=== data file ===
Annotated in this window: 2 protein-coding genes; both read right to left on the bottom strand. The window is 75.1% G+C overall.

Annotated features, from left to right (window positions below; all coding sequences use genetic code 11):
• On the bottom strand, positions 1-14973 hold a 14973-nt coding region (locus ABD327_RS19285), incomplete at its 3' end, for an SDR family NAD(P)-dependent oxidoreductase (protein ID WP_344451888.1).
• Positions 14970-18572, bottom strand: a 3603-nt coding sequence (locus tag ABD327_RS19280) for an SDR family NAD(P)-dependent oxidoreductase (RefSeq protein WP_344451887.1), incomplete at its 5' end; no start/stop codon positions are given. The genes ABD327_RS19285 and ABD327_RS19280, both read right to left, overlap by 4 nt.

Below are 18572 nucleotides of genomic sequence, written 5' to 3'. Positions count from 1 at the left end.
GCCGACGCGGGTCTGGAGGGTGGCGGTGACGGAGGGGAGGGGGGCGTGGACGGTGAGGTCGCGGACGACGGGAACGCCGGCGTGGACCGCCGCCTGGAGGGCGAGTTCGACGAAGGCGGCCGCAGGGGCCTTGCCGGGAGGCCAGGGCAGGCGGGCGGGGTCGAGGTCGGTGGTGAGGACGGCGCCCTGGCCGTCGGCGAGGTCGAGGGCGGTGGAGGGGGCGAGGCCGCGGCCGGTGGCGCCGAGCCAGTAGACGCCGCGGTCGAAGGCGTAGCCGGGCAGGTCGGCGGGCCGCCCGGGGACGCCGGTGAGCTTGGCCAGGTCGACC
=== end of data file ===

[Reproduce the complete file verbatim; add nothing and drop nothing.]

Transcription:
Annotated in this window: 2 protein-coding genes; both read right to left on the bottom strand. The window is 75.1% G+C overall.

Annotated features, from left to right (window positions below; all coding sequences use genetic code 11):
• On the bottom strand, positions 1-14973 hold a 14973-nt coding region (locus ABD327_RS19285), incomplete at its 3' end, for an SDR family NAD(P)-dependent oxidoreductase (protein ID WP_344451888.1).
• Positions 14970-18572, bottom strand: a 3603-nt coding sequence (locus tag ABD327_RS19280) for an SDR family NAD(P)-dependent oxidoreductase (RefSeq protein WP_344451887.1), incomplete at its 5' end; no start/stop codon positions are given. The genes ABD327_RS19285 and ABD327_RS19280, both read right to left, overlap by 4 nt.

Below are 18572 nucleotides of genomic sequence, written 5' to 3'. Positions count from 1 at the left end.
GCCGACGCGGGTCTGGAGGGTGGCGGTGACGGAGGGGAGGGGGGCGTGGACGGTGAGGTCGCGGACGACGGGAACGCCGGCGTGGACCGCCGCCTGGAGGGCGAGTTCGACGAAGGCGGCCGCAGGGGCCTTGCCGGGAGGCCAGGGCAGGCGGGCGGGGTCGAGGTCGGTGGTGAGGACGGCGCCCTGGCCGTCGGCGAGGTCGAGGGCGGTGGAGGGGGCGAGGCCGCGGCCGGTGGCGCCGAGCCAGTAGACGCCGCGGTCGAAGGCGTAGCCGGGCAGGTCGGCGGGCCGCCCGGGGACGCCGGTGAGCTTGGCCAGGTCGACC